Podcast: interview with CJ Evans on the Center for the Art of Translation Reply

Here’s a new ProZ.com podcast (see announcement).

For some time now, I have been flagging interesting news about features and events  organized by the Center for the Art of Translation. I contacted CJ Evans, TWO LINES managing director, to learn more about the Center and the three programs it offers.

You can listen to the interview here.

Interview highlights.

CJ Evans explains that the Center’s mission is to promote cultural understanding and dialogue through international literature and translation, with programs in publishing, teaching, and public events in the San Francisco area where it is located. He currently manages the online publication TWO LINES, which has been going on for 18 years.

The center currently has three programs underway:

TWO LINES. It is an annual anthology of international writing in translation. TWO LINES offers writing from over fifty countries, giving readers access to renowned and emerging writers from around the world. Each publication is guest-edited by translator and writers. The publication features the translation on facing pages with the original and  a short introduction (around 500 words) by the translator introducing the piece and the writer and talking about the process of translating that piece. This is a translation-focused journal.

Two Voices. It is the event series in San Francisco. The program is a reading series that features international authors and translators, presenting thought-provoking literature from around the world. These events feature renowned translators such as: Pulitzer-Winning Poet and Translator Richard Howard, Mexican writers  Carmen Boullosa and Pura Lopez Colome and top American translators of Scandinavian crime novels, Steven T. Murray (aka Reg Keeland) and Tiina Nunnally. See the full list of events here.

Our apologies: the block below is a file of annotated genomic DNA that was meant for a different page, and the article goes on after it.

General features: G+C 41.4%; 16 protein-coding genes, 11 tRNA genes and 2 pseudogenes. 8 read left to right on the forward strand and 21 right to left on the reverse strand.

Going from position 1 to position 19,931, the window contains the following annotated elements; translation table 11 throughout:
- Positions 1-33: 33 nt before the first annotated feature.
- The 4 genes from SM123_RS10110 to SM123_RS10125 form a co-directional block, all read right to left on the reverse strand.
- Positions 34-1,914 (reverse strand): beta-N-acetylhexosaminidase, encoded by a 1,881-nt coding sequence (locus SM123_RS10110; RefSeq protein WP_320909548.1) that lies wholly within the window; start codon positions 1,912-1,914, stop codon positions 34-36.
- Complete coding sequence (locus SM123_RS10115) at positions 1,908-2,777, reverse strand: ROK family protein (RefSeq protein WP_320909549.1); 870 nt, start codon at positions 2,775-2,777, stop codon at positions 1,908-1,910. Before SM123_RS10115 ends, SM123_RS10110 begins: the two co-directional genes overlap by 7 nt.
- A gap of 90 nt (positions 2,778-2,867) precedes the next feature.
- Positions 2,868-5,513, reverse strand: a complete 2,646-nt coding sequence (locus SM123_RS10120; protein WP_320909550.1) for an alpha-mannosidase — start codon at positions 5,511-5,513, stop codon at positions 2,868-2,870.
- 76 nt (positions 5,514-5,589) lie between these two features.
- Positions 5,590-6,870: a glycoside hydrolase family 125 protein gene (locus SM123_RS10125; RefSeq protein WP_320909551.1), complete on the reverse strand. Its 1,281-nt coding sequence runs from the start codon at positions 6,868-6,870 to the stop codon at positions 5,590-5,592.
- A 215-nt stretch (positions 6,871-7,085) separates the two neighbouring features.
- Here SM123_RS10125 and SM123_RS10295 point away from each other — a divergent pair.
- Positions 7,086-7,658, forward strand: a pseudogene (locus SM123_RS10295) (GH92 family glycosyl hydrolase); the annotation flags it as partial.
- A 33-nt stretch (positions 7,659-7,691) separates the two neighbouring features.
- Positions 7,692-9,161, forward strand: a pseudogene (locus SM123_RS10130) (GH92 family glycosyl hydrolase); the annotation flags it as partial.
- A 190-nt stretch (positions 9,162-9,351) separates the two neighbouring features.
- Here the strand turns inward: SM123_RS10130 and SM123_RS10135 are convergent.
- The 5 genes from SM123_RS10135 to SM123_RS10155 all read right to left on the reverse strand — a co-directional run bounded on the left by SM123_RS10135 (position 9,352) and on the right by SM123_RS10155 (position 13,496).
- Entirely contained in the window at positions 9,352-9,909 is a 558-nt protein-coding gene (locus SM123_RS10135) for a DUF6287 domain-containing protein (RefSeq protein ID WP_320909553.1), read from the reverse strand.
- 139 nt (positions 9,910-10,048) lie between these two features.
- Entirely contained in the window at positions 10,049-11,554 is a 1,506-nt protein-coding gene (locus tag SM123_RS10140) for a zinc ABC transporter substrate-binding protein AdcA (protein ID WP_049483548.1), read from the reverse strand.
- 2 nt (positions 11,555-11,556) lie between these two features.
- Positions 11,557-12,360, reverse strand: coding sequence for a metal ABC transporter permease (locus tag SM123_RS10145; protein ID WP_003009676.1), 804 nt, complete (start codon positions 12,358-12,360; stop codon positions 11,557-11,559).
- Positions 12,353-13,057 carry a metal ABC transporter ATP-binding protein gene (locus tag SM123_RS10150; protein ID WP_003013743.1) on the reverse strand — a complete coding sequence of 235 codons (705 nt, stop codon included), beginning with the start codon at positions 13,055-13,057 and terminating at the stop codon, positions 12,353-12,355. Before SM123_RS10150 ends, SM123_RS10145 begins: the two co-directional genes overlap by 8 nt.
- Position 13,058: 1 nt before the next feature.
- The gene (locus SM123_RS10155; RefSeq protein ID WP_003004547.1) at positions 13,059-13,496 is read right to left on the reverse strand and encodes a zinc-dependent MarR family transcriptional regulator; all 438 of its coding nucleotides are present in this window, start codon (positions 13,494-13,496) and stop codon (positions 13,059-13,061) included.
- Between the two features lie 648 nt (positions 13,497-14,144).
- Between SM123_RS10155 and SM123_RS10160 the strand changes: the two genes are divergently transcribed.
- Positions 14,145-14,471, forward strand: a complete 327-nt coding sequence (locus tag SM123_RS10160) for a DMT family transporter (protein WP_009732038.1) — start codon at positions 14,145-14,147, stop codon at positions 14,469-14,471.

Poetry Inside Out. It is the Center’s literary arts program that fosters imagination and builds student’s problem solving, critical thinking, and literacy skills through the translation and composition of poetry. Although this is taking place only in San Francisco, the Center is working on the syllabus to bring the program to a national level.

Who can participate in the Center’s activities? How?

There are two ways:

  • in person: in San Francisco, translators and the public in general can attend these events which are generally free.
  • online: there are also audio recordings for all the events. Those interested in hearing other colleagues talk about the craft of translating can check the list of audio recordings here.

CJ highly recommends the one  with Lydia Davis discussing her acclaimed new translation of Madame Bovary.

Translators willing to participate can submit articles to the journal (currently the Center is working on the next anthology. The center also has volunteer positions for younger translators to work in the Center’s office.

You can get in touch with the Center through its website, Facebook and via Twitter.

I hope you liked this interview.

If you have any suggestions for possible themes for upcoming podcasts you can send them to romina at proz.com or via Twitter @ProZcom.

To listen to previous podcasts, check the podcasts tab in this blog.

Thanks for listening!

Romina